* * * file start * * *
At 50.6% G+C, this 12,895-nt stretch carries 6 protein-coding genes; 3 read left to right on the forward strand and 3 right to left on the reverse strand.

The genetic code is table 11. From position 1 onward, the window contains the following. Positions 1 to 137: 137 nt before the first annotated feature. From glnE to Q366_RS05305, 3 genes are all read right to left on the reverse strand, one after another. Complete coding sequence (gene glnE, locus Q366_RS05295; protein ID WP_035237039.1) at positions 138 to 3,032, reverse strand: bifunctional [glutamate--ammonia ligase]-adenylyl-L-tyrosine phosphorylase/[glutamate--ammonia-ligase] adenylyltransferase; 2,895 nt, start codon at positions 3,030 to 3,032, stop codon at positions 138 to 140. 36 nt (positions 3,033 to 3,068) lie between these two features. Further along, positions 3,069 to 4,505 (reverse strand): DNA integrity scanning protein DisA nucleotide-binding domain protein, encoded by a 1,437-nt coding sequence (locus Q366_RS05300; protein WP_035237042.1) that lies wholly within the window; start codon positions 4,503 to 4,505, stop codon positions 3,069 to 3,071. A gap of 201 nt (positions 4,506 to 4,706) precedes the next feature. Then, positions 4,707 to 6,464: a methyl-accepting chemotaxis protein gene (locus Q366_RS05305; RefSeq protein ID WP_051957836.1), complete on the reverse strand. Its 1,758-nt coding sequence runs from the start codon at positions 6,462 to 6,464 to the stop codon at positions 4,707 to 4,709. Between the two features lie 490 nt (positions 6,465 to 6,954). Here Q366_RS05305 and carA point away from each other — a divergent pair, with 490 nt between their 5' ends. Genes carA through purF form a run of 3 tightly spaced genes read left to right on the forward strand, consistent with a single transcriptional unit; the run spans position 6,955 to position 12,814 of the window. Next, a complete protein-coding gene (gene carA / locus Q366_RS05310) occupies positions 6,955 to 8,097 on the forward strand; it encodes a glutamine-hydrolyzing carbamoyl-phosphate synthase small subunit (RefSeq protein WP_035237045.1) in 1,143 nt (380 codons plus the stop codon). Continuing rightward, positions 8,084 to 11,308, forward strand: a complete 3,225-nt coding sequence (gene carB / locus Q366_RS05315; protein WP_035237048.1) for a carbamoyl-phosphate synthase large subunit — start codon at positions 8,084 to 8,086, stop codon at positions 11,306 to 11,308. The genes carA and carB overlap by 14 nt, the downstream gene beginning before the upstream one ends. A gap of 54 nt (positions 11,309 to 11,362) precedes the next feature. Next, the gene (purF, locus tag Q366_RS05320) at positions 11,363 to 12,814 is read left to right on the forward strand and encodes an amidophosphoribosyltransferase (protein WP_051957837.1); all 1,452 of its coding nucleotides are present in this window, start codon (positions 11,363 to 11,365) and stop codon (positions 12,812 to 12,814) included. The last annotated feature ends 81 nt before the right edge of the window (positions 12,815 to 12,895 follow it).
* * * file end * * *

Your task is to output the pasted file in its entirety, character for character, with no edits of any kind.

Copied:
At 50.6% G+C, this 12,895-nt stretch carries 6 protein-coding genes; 3 read left to right on the forward strand and 3 right to left on the reverse strand.

The genetic code is table 11. From position 1 onward, the window contains the following. Positions 1 to 137: 137 nt before the first annotated feature. From glnE to Q366_RS05305, 3 genes are all read right to left on the reverse strand, one after another. Complete coding sequence (gene glnE, locus Q366_RS05295; protein ID WP_035237039.1) at positions 138 to 3,032, reverse strand: bifunctional [glutamate--ammonia ligase]-adenylyl-L-tyrosine phosphorylase/[glutamate--ammonia-ligase] adenylyltransferase; 2,895 nt, start codon at positions 3,030 to 3,032, stop codon at positions 138 to 140. 36 nt (positions 3,033 to 3,068) lie between these two features. Further along, positions 3,069 to 4,505 (reverse strand): DNA integrity scanning protein DisA nucleotide-binding domain protein, encoded by a 1,437-nt coding sequence (locus Q366_RS05300; protein WP_035237042.1) that lies wholly within the window; start codon positions 4,503 to 4,505, stop codon positions 3,069 to 3,071. A gap of 201 nt (positions 4,506 to 4,706) precedes the next feature. Then, positions 4,707 to 6,464: a methyl-accepting chemotaxis protein gene (locus Q366_RS05305; RefSeq protein ID WP_051957836.1), complete on the reverse strand. Its 1,758-nt coding sequence runs from the start codon at positions 6,462 to 6,464 to the stop codon at positions 4,707 to 4,709. Between the two features lie 490 nt (positions 6,465 to 6,954). Here Q366_RS05305 and carA point away from each other — a divergent pair, with 490 nt between their 5' ends. Genes carA through purF form a run of 3 tightly spaced genes read left to right on the forward strand, consistent with a single transcriptional unit; the run spans position 6,955 to position 12,814 of the window. Next, a complete protein-coding gene (gene carA / locus Q366_RS05310) occupies positions 6,955 to 8,097 on the forward strand; it encodes a glutamine-hydrolyzing carbamoyl-phosphate synthase small subunit (RefSeq protein WP_035237045.1) in 1,143 nt (380 codons plus the stop codon). Continuing rightward, positions 8,084 to 11,308, forward strand: a complete 3,225-nt coding sequence (gene carB / locus Q366_RS05315; protein WP_035237048.1) for a carbamoyl-phosphate synthase large subunit — start codon at positions 8,084 to 8,086, stop codon at positions 11,306 to 11,308. The genes carA and carB overlap by 14 nt, the downstream gene beginning before the upstream one ends. A gap of 54 nt (positions 11,309 to 11,362) precedes the next feature. Next, the gene (purF, locus tag Q366_RS05320) at positions 11,363 to 12,814 is read left to right on the forward strand and encodes an amidophosphoribosyltransferase (protein WP_051957837.1); all 1,452 of its coding nucleotides are present in this window, start codon (positions 11,363 to 11,365) and stop codon (positions 12,812 to 12,814) included. The last annotated feature ends 81 nt before the right edge of the window (positions 12,815 to 12,895 follow it).